• Legal protection for genderqueer people would likely make it easier for binary trans* people to seek legal protection, as a system that is already accustomed to removing a gender marker should also have little changing one from 'M' to 'F' or vice versa.
  • Accepting genderqueer people under the law would also be an admittance that gender is fluid and constructed, which may lead to the reduced medicalisation of trans* identities and wider acceptance of less rigid attitudes toward gender.
  • Genderqueer people may face bias in the courts due to their (statistically) younger age, which may contribute to a perception of them being 'confused', 'going through a phase', or threatening the status quo with radical views.
  • 90% of genderqueer people surveyed report an experience of verbal harassment in the workplace, barriers to advancement, and pervasive fear of these outcomes.
  • US federal law likely already protects genderqueer people, due to language that focuses on 'gender identity' and 'gender expression', rather than transition.
  • For example, the latest proposed version (at the time of the paper's publication) of the federal Employment Non-Discrimination Act (ENDA) defines gender identity as “the gender-related identity, appearance, or mannerisms or other gender-related characteristics of an individual, with or without regard to the individual’s designated sex at birth.”
  • However, employers are often unaware of this, and may discriminate despite the law. This may mean that employers who do discriminate against genderqueer people will take fewer precautions to cover themselves, making it easier for plaintiffs to build a case against them.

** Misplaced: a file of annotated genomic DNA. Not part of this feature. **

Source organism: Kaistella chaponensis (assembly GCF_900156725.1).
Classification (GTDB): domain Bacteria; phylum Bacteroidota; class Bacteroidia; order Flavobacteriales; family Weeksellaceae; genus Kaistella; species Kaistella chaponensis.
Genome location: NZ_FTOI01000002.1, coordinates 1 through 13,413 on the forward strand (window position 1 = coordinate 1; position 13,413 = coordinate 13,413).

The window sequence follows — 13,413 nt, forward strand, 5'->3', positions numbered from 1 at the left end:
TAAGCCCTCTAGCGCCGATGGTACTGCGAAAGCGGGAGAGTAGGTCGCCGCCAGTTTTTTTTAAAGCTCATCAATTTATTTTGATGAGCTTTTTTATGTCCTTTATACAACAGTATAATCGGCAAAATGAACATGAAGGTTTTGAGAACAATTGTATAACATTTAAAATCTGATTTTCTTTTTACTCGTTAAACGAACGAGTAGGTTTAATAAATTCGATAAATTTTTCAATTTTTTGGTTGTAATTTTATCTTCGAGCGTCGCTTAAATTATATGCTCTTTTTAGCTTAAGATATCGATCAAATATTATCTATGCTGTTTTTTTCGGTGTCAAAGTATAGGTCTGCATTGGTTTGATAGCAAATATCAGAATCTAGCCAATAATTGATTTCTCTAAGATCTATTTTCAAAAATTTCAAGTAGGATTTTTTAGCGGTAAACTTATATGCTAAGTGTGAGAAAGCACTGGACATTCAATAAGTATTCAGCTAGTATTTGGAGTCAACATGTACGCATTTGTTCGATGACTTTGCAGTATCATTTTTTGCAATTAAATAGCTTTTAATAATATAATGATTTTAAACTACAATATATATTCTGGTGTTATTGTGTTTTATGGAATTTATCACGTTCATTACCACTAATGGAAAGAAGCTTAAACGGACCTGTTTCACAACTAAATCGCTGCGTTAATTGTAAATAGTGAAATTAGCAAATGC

• Most state laws also implicitly include genderqueer people, by protecting “gender-related identity, appearance, expression, or behavior of an individual, regardless of the individual’s assigned sex at birth.”
  • Exceptions:
  • New Mexico's definition of gender identity as "a person's self-perception, or perception of that person by another, of the person's identity as a male or female based upon the person's appearance, behaviour or physical characteristics that are in accord with or opposed to the person's physical anatomy, chromosomal sex or sex at birth"
  • Minnesota's state laws describe being trans* as " “having or being perceived as having a self-image or identity not traditionally associated with one’s biological maleness or femaleness”.
  • Colorado makes the distinction between gender identity (“an innate sense of one’s own gender”) and gender expression (“external appearance, characteristics or behaviors typically associated with a specific gender”). Laws concerning "sexual orientation harassment" include deliberate misuse of pronouns and names.
  • At the time this paper was published, the latest proposed version of the ENDA defined gender identity as “the gender-related identity, appearance, or mannerisms or other gender-related characteristics of an individual, with or without regard to the individual’s designated sex at birth.” This further clarifies the inclusion of genderqueers under the law, though it may be unintentional.